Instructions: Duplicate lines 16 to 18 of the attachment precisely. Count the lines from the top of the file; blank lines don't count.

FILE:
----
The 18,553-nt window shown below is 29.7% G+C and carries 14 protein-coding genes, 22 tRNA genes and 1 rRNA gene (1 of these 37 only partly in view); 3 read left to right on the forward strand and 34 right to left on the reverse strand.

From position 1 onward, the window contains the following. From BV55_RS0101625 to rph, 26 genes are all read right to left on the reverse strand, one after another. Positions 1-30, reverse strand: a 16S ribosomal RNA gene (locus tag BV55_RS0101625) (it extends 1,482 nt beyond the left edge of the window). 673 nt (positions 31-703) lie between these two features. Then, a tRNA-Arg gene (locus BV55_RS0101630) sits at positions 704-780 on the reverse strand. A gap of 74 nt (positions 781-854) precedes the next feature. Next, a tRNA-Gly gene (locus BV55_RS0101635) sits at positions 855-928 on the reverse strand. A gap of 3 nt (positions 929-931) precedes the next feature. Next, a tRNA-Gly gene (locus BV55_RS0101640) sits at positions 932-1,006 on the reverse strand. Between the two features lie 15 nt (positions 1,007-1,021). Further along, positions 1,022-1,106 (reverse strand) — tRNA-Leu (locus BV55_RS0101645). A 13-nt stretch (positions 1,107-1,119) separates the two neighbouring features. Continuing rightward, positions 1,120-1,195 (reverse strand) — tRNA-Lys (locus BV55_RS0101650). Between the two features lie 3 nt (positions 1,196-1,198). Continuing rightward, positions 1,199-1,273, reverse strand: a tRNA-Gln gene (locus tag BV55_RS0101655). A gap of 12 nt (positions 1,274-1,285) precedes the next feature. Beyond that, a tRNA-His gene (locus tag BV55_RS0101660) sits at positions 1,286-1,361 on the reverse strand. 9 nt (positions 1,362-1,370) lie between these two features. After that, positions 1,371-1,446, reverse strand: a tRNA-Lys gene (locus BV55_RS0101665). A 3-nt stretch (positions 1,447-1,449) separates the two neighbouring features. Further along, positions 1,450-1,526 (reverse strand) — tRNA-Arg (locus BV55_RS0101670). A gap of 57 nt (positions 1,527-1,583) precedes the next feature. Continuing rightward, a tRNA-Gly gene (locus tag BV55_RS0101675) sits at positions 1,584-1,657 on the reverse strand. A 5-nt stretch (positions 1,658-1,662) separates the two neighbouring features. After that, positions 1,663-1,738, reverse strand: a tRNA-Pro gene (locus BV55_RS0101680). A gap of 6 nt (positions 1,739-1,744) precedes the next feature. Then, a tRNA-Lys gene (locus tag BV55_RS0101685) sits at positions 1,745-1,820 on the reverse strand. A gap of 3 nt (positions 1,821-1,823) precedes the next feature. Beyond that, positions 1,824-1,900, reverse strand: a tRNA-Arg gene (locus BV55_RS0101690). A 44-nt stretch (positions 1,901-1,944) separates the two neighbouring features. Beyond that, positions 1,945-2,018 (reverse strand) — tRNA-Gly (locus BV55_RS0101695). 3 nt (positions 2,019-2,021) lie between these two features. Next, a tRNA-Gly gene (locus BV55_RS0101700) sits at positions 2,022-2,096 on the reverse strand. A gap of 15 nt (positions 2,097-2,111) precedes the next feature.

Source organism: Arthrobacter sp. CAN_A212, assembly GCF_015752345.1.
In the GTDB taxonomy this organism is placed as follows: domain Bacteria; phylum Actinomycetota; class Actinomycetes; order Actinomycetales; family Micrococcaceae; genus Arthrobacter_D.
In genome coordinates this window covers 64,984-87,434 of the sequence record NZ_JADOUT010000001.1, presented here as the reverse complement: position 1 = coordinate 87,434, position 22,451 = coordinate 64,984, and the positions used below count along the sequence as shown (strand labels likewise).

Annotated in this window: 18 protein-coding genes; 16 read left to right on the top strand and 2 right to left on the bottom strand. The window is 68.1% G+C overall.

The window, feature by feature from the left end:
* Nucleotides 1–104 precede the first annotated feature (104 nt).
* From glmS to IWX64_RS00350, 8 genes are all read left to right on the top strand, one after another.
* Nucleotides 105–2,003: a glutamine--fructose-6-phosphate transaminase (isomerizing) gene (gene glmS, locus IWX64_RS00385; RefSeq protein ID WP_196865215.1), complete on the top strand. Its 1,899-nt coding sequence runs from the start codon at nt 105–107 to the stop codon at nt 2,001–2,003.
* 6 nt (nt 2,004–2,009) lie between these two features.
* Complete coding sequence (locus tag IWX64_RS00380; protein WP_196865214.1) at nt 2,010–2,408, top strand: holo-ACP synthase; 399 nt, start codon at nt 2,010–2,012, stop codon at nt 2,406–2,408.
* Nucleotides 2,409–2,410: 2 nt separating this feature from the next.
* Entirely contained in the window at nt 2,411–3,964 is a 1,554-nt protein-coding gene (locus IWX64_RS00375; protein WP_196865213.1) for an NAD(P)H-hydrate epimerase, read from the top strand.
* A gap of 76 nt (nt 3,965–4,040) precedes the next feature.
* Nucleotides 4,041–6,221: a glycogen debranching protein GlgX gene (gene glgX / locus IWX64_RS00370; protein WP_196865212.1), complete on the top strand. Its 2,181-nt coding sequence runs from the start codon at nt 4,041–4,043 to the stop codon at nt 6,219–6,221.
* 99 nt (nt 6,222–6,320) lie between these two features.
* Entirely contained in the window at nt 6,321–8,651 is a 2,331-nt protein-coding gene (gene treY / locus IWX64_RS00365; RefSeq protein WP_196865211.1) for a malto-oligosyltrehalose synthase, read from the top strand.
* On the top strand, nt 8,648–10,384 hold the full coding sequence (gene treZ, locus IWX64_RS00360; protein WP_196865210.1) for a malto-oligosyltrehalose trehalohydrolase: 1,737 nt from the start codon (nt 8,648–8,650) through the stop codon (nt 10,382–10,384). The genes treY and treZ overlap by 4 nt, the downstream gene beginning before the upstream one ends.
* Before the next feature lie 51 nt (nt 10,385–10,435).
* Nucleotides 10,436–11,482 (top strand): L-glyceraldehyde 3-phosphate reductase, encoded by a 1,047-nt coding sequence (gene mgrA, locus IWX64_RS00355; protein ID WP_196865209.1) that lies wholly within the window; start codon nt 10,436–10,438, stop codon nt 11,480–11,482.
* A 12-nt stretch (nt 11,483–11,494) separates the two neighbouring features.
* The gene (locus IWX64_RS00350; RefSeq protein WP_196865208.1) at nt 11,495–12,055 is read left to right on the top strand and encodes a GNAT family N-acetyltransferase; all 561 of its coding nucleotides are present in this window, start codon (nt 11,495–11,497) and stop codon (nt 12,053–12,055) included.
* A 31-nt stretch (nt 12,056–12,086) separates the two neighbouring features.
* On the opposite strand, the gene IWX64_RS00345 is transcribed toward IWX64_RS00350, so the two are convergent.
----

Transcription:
* Nucleotides 4,041–6,221: a glycogen debranching protein GlgX gene (gene glgX / locus IWX64_RS00370; protein WP_196865212.1), complete on the top strand. Its 2,181-nt coding sequence runs from the start codon at nt 4,041–4,043 to the stop codon at nt 6,219–6,221.
* 99 nt (nt 6,222–6,320) lie between these two features.
* Entirely contained in the window at nt 6,321–8,651 is a 2,331-nt protein-coding gene (gene treY / locus IWX64_RS00365; RefSeq protein WP_196865211.1) for a malto-oligosyltrehalose synthase, read from the top strand.